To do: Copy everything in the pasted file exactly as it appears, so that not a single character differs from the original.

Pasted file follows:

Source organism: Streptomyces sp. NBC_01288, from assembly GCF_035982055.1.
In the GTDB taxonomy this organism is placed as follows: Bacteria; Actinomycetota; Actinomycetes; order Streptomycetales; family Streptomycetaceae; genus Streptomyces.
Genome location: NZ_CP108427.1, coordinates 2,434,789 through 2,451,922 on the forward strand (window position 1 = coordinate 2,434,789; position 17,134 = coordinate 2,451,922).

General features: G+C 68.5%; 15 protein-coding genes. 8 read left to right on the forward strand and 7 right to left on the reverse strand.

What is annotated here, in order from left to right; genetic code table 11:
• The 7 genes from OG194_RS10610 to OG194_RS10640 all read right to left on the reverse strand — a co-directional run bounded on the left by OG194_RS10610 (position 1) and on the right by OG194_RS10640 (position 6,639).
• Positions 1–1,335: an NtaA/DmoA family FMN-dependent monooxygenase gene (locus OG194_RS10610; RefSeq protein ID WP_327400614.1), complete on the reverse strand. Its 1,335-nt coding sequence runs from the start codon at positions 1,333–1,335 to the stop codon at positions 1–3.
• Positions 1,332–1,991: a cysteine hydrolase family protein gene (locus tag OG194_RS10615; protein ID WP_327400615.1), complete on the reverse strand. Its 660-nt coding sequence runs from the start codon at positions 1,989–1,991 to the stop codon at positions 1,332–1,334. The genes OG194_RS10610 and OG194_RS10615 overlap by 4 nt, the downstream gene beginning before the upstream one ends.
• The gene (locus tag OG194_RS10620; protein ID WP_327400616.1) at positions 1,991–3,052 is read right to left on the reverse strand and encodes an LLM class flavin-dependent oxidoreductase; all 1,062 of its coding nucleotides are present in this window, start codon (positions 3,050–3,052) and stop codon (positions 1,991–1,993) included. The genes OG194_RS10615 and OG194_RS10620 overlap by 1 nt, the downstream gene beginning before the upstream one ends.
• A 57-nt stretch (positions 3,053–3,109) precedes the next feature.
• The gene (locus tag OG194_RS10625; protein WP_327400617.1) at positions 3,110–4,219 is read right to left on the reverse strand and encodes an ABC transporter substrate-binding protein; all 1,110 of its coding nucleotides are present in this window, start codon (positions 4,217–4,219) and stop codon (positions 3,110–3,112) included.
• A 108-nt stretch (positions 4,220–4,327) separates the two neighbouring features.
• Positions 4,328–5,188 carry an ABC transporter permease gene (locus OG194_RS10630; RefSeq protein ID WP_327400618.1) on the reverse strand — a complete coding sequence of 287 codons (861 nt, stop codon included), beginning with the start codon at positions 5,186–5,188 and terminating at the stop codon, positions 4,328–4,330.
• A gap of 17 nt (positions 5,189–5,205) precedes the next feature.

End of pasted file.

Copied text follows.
Source organism: Streptomyces sp. NBC_01288, from assembly GCF_035982055.1.
In the GTDB taxonomy this organism is placed as follows: Bacteria; Actinomycetota; Actinomycetes; order Streptomycetales; family Streptomycetaceae; genus Streptomyces.
Genome location: NZ_CP108427.1, coordinates 2,434,789 through 2,451,922 on the forward strand (window position 1 = coordinate 2,434,789; position 17,134 = coordinate 2,451,922).

General features: G+C 68.5%; 15 protein-coding genes. 8 read left to right on the forward strand and 7 right to left on the reverse strand.

What is annotated here, in order from left to right; genetic code table 11:
• The 7 genes from OG194_RS10610 to OG194_RS10640 all read right to left on the reverse strand — a co-directional run bounded on the left by OG194_RS10610 (position 1) and on the right by OG194_RS10640 (position 6,639).
• Positions 1–1,335: an NtaA/DmoA family FMN-dependent monooxygenase gene (locus OG194_RS10610; RefSeq protein ID WP_327400614.1), complete on the reverse strand. Its 1,335-nt coding sequence runs from the start codon at positions 1,333–1,335 to the stop codon at positions 1–3.
• Positions 1,332–1,991: a cysteine hydrolase family protein gene (locus tag OG194_RS10615; protein ID WP_327400615.1), complete on the reverse strand. Its 660-nt coding sequence runs from the start codon at positions 1,989–1,991 to the stop codon at positions 1,332–1,334. The genes OG194_RS10610 and OG194_RS10615 overlap by 4 nt, the downstream gene beginning before the upstream one ends.
• The gene (locus tag OG194_RS10620; protein ID WP_327400616.1) at positions 1,991–3,052 is read right to left on the reverse strand and encodes an LLM class flavin-dependent oxidoreductase; all 1,062 of its coding nucleotides are present in this window, start codon (positions 3,050–3,052) and stop codon (positions 1,991–1,993) included. The genes OG194_RS10615 and OG194_RS10620 overlap by 1 nt, the downstream gene beginning before the upstream one ends.
• A 57-nt stretch (positions 3,053–3,109) precedes the next feature.
• The gene (locus tag OG194_RS10625; protein WP_327400617.1) at positions 3,110–4,219 is read right to left on the reverse strand and encodes an ABC transporter substrate-binding protein; all 1,110 of its coding nucleotides are present in this window, start codon (positions 4,217–4,219) and stop codon (positions 3,110–3,112) included.
• A 108-nt stretch (positions 4,220–4,327) separates the two neighbouring features.
• Positions 4,328–5,188 carry an ABC transporter permease gene (locus OG194_RS10630; RefSeq protein ID WP_327400618.1) on the reverse strand — a complete coding sequence of 287 codons (861 nt, stop codon included), beginning with the start codon at positions 5,186–5,188 and terminating at the stop codon, positions 4,328–4,330.
• A gap of 17 nt (positions 5,189–5,205) precedes the next feature.